CHICAGO - The birth of a conspiracy to profit from Rod Blagojevich's position came as early as 2003 when the then-governor met with three advisers to discuss how to make money and divvy the spoils, a witness testified Wednesday.

In dramatic testimony at Blagojevich's corruption trial, onetime chief of staff Alonzo Monk said the two of them, along with fund-raisers Tony Rezko and Christopher Kelly, discussed ways they could profit through state action.

Monk said that the group calculated that each of several schemes would raise $100,000 each and that the money would be divided up equally among the four. But Monk said he and Blagojevich would get the money only after the governor left office.

"We didn't want to be receiving that money when Rod was in office, where there was potentially a lot of scrutiny . . . [from] some law enforcement agency.. . . It could have been the media also," he said.

As for why he was so concerned, he said: "In all likelihood, it would be wrong and breaking the law."

The money, Monk said, "would be held in separate accounts that would be difficult to locate." He added that Rezko would oversee those accounts.

Monk has pleaded guilty and took the witness stand in the hopes of getting a lighter sentence. Much of his testimony so far has been aimed at the racketeering portion of the charges against Blagojevich.

The former governor has pleaded not guilty to scheming to profit from his power to fill the U.S. Senate seat vacated by President Obama and squeeze people for campaign contributions. If convicted, Blagojevich could get up to 415 years in prison and fines totaling $6 million.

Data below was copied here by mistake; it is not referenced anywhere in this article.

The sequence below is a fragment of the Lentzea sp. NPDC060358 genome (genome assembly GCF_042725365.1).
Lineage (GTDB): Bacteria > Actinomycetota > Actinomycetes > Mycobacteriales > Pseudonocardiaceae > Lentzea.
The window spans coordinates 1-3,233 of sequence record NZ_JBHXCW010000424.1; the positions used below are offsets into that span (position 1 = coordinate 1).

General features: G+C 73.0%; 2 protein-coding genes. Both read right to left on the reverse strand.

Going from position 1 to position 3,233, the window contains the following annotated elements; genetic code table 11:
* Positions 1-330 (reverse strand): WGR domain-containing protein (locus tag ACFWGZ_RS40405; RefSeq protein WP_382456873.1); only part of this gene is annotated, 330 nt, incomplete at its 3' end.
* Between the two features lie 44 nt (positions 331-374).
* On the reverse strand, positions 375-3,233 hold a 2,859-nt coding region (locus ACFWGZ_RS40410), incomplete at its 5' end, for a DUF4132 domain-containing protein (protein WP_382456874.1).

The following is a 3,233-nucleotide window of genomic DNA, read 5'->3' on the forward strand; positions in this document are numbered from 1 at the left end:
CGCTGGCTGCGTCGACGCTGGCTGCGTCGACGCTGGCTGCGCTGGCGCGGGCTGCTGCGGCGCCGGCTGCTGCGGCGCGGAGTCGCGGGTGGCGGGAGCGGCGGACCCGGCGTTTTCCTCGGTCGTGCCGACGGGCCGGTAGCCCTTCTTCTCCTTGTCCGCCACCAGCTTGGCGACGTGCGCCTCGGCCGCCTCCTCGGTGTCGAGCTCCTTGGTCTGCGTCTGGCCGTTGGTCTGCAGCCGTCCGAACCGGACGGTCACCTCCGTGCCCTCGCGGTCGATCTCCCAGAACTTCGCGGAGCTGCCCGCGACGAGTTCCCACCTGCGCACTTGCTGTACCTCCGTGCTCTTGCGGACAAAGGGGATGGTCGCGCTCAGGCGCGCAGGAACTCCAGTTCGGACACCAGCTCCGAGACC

The group referred to themselves as "one, two, three, four," Monk said. He said the first person to talk to him about making money from state actions was Kelly, who was found dead last year in what police say was a suicide.

One of several schemes the men discussed but never implemented, Monk said, was to set up an insurance company that would draw thousands of dollars of state business - directed to it by the Blagojevich administration.

In his earlier testimony, Monk talked about how eager Blagojevich was to raise campaign funds, how Kelly and Rezko raised millions for him, and how the governor rewarded them by showering them with patronage.

Sounding calm, Monk said Kelly and Rezko were in on deciding who got jobs in the Blagojevich administration, recommending heads of several key departments, including insurance, housing, and transportation agencies.

Rezko, a Blagojevich fund-raiser, was convicted of fraud in 2008.

In his opening statement Tuesday, defense attorney Sam Adam portrayed Monk as someone who had dazzled and befriended Blagojevich as a younger man, then betrayed him when he was governor.

The ex-governor's brother, Robert, a Tennessee businessman, has pleaded not guilty to taking part in the plot to sell the Senate seat and scheming to illegally pressure a racetrack owner for campaign money.